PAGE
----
The downward spiral in Delhi Air Quality is continuing unabated and is inching towards hazardous levels. For the first time in 2018, Delhi Air Quality has plummeted to the “very poor” category on October 17, with many areas in the national capital close to severe levels of air pollution, said the authorities.
Responding to why the Delhi Air quality levels have gone so low, the Central Pollution Control Board (CPCB) says it is due to the following factors: construction activities, vehicular pollution, and meteorological factors. The CPCB also predicts more worsening of Delhi Air Quality in the Delhi-NCR region in the immediate future. Diesel generator sets have already been banned in the national capital Delhi. The step is part of the national capital Delhi’s emergency plan to control air pollution called GRAP, which was formulated to fight the “very poor” and “severe” air pollution levels. It has been in effect from October 15.
Delhi has already encountered 11 days of ‘poor’ air quality in just the first 2 weeks of this month. This is the 2nd year of the implementation of the Graded Response Action Plan or Grap, which came into effect since the last year that is 2017. The Supreme Court-appointed Environment Pollution (Prevention and Control) Authority (EPCA)’s GRAP prescribes a number of urgent measures in order to curb air pollution. The announcement came after Delhi Air Quality became “poor” just a few days back.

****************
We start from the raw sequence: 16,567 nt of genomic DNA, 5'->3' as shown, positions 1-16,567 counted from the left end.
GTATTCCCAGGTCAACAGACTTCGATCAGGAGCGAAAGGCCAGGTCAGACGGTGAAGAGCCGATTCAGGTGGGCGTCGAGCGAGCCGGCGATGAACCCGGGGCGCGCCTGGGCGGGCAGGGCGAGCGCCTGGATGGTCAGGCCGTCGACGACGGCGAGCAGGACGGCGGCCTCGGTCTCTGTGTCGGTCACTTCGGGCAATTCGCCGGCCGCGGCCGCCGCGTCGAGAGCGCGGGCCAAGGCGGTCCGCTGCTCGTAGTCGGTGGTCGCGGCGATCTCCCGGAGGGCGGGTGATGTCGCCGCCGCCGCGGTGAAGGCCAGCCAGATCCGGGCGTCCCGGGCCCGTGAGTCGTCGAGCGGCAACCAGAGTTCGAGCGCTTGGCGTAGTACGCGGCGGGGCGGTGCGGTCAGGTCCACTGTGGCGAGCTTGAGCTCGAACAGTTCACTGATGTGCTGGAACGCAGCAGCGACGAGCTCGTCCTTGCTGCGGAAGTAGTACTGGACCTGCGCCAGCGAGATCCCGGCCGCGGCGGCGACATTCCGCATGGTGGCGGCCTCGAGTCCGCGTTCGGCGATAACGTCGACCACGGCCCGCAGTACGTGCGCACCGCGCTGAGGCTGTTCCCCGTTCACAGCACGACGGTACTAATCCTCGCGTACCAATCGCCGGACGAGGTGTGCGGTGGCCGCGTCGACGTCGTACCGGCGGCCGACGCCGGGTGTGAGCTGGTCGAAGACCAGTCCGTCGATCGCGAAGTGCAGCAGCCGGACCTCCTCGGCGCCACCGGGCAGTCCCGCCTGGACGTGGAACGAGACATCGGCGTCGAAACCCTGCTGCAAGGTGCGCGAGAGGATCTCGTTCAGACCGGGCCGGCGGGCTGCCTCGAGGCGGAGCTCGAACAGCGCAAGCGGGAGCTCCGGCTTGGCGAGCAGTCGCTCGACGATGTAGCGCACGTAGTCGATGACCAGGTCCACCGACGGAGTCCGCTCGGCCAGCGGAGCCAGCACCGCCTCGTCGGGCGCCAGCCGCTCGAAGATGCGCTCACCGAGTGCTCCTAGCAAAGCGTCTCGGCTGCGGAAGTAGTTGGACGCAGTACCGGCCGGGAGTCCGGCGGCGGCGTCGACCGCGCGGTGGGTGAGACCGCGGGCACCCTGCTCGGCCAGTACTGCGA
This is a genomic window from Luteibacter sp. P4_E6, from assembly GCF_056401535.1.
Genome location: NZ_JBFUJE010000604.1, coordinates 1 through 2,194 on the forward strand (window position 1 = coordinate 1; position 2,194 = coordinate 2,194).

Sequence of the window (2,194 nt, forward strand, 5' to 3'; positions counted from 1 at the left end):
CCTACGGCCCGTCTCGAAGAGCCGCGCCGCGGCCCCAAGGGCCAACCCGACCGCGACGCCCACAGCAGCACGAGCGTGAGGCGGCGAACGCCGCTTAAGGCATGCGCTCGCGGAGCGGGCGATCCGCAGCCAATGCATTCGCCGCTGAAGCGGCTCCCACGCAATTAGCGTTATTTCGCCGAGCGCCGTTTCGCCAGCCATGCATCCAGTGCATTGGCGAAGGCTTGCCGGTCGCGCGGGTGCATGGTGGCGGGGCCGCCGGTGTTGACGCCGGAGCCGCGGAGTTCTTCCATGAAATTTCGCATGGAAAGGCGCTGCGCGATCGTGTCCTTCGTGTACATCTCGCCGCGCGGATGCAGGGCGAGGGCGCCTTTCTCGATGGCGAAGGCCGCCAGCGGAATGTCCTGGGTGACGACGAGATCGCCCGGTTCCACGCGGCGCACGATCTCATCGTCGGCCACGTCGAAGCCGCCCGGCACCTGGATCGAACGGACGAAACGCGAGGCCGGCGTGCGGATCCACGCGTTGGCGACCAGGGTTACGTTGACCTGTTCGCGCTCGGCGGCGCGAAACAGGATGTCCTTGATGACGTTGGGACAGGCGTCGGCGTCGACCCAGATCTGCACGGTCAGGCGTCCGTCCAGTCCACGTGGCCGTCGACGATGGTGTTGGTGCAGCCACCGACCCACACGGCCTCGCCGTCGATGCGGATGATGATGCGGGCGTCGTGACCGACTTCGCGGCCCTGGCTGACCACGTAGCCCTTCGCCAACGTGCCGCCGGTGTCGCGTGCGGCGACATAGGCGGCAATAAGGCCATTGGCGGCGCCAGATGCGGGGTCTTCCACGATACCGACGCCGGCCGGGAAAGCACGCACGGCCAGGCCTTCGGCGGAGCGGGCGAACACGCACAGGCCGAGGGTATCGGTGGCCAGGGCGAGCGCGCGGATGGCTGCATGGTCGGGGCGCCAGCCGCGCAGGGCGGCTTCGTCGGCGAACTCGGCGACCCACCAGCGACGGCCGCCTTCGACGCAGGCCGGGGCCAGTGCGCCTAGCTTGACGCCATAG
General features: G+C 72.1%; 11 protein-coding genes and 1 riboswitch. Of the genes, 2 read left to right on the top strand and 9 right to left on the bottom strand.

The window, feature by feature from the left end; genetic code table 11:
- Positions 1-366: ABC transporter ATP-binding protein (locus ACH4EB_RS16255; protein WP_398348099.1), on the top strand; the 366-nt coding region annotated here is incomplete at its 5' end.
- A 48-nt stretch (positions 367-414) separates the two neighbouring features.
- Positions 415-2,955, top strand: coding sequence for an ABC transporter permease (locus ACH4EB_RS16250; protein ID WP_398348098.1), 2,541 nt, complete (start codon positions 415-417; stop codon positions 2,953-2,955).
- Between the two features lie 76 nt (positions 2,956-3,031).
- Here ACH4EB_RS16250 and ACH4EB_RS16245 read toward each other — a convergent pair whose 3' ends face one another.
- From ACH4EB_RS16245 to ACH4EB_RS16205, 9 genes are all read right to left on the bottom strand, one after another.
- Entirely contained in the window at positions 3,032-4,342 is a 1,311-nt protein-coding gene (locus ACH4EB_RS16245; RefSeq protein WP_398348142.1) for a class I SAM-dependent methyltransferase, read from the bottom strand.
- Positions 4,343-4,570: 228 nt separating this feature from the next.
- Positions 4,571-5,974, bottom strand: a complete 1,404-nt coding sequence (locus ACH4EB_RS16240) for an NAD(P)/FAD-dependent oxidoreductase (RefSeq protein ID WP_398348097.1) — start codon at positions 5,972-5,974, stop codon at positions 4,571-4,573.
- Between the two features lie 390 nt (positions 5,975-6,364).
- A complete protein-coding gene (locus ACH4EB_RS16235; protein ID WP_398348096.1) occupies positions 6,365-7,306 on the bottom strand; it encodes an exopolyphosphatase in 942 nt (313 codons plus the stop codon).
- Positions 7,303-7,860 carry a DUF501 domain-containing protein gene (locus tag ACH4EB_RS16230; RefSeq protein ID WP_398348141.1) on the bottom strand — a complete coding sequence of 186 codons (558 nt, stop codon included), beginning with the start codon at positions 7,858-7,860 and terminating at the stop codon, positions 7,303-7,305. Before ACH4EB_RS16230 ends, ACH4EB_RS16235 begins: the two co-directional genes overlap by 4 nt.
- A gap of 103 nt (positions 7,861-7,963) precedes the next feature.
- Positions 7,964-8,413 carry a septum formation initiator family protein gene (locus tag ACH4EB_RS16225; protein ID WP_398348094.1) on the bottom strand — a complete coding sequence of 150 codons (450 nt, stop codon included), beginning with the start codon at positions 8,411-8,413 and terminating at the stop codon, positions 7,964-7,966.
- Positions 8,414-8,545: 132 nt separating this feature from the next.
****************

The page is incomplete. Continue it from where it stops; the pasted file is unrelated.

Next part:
Delhi’s Environment Minister Imran Hussain has said that the latest satellite images are showing stubble burning at “dangerous” levels and therefore asserted that it had to be stopped with immediate effect or warned that the entire north India region, including the national capital Delhi, could end up suffering health hazards. In fact, after the ban on diesel generator sets, more drastic steps could be in the offing to bring down air pollution levels in the national capital Delhi. These could include hiking parking fees as well as strengthening public transport system.
Delhi Air Quality Index (AQI) was 315 on October 17, as per the System of Air Quality Forecasting and Research. AQI between 0 and 50 is said to be “good”, while between 51 and 100 is deemed “satisfactory“, and if it is between 101 and 200 it is “moderate”. Anything onward of 201 is poor, with 301 and 400 being “very poor”.
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